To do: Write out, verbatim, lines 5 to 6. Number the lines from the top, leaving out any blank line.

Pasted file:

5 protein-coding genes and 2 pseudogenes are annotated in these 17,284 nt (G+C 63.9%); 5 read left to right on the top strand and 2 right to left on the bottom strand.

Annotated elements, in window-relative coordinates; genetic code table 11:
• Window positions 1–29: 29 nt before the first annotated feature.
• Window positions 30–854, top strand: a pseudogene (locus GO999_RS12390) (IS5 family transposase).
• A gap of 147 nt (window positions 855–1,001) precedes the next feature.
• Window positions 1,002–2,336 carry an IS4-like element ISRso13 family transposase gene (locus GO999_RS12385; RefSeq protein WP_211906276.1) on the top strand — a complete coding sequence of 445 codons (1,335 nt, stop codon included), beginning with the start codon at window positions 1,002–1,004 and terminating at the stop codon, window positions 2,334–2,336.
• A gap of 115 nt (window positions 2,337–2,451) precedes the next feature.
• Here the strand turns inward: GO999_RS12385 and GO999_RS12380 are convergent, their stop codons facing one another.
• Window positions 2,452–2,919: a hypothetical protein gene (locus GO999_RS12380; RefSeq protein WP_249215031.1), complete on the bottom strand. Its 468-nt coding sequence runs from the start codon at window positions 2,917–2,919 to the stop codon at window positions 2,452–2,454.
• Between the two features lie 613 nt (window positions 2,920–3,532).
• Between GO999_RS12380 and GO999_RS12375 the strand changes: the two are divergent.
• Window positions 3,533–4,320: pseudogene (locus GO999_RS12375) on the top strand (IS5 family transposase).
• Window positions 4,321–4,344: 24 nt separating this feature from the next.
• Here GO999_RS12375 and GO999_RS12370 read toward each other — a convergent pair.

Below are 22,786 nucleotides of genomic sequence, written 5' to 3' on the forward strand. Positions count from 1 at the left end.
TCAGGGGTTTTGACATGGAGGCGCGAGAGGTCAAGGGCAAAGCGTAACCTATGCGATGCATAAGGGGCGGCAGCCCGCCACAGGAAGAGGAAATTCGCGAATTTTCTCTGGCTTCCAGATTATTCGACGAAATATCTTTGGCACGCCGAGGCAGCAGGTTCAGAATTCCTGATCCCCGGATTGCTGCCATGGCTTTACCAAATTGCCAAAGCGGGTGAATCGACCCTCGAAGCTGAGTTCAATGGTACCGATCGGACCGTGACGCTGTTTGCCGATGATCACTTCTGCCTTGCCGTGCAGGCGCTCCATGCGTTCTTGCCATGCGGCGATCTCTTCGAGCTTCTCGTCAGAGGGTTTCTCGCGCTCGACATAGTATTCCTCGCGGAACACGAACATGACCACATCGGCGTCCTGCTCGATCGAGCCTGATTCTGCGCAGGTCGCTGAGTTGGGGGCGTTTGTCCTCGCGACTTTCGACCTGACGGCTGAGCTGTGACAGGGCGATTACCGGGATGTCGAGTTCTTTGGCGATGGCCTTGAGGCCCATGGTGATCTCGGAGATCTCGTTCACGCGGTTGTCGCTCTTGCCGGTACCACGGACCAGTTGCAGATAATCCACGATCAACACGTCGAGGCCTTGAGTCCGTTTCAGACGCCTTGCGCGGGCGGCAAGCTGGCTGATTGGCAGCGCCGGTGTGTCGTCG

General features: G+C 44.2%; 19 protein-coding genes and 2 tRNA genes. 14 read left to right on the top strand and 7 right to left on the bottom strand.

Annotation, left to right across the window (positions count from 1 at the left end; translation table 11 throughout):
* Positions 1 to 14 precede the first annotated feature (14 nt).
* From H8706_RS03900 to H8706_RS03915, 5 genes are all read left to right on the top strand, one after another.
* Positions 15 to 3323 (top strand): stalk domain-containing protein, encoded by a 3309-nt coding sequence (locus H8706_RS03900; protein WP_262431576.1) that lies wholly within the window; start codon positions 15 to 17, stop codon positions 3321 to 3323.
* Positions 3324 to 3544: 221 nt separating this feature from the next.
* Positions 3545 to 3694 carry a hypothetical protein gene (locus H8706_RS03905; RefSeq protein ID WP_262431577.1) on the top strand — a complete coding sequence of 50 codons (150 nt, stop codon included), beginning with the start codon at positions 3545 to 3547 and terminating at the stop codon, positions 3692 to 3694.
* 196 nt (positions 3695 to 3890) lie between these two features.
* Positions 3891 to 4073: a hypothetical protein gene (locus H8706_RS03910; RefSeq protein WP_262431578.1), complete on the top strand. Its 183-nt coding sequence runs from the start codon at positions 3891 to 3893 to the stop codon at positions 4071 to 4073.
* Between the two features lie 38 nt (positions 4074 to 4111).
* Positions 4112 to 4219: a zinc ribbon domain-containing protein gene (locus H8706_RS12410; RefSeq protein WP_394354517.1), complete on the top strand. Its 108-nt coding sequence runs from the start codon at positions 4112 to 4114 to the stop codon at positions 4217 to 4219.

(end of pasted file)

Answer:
• A gap of 147 nt (window positions 855–1,001) precedes the next feature.
• Window positions 1,002–2,336 carry an IS4-like element ISRso13 family transposase gene (locus GO999_RS12385; RefSeq protein WP_211906276.1) on the top strand — a complete coding sequence of 445 codons (1,335 nt, stop codon included), beginning with the start codon at window positions 1,002–1,004 and terminating at the stop codon, window positions 2,334–2,336.